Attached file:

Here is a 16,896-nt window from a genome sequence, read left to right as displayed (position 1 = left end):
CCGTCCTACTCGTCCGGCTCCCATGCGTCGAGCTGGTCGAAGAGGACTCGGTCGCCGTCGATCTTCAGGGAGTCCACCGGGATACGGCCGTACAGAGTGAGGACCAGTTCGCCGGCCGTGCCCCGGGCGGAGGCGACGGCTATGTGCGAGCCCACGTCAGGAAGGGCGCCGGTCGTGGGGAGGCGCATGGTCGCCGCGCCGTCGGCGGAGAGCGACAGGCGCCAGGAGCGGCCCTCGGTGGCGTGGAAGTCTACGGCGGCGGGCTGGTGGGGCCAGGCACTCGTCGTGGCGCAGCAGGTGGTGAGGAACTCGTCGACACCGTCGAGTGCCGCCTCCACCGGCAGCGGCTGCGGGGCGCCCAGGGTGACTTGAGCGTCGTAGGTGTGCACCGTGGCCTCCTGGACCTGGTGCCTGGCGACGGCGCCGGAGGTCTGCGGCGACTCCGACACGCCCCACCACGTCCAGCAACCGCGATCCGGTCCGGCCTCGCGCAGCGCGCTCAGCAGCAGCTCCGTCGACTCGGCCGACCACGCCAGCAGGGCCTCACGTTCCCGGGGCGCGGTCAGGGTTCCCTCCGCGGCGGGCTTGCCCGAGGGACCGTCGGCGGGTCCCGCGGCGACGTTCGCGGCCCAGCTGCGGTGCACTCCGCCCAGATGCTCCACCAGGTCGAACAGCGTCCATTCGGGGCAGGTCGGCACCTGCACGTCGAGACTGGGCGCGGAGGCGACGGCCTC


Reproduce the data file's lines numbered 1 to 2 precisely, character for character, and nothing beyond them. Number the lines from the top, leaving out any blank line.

Here is a 16,896-nt window from a genome sequence, read left to right as displayed (position 1 = left end):
CCGTCCTACTCGTCCGGCTCCCATGCGTCGAGCTGGTCGAAGAGGACTCGGTCGCCGTCGATCTTCAGGGAGTCCACCGGGATACGGCCGTACAGAGTGAGGACCAGTTCGCCGGCCGTGCCCCGGGCGGAGGCGACGGCTATGTGCGAGCCCACGTCAGGAAGGGCGCCGGTCGTGGGGAGGCGCATGGTCGCCGCGCCGTCGGCGGAGAGCGACAGGCGCCAGGAGCGGCCCTCGGTGGCGTGGAAGTCTACGGCGGCGGGCTGGTGGGGCCAGGCACTCGTCGTGGCGCAGCAGGTGGTGAGGAACTCGTCGACACCGTCGAGTGCCGCCTCCACCGGCAGCGGCTGCGGGGCGCCCAGGGTGACTTGAGCGTCGTAGGTGTGCACCGTGGCCTCCTGGACCTGGTGCCTGGCGACGGCGCCGGAGGTCTGCGGCGACTCCGACACGCCCCACCACGTCCAGCAACCGCGATCCGGTCCGGCCTCGCGCAGCGCGCTCAGCAGCAGCTCCGTCGACTCGGCCGACCACGCCAGCAGGGCCTCACGTTCCCGGGGCGCGGTCAGGGTTCCCTCCGCGGCGGGCTTGCCCGAGGGACCGTCGGCGGGTCCCGCGGCGACGTTCGCGGCCCAGCTGCGGTGCACTCCGCCCAGATGCTCCACCAGGTCGAACAGCGTCCATTCGGGGCAGGTCGGCACCTGCACGTCGAGACTGGGCGCGGAGGCGACGGCCTC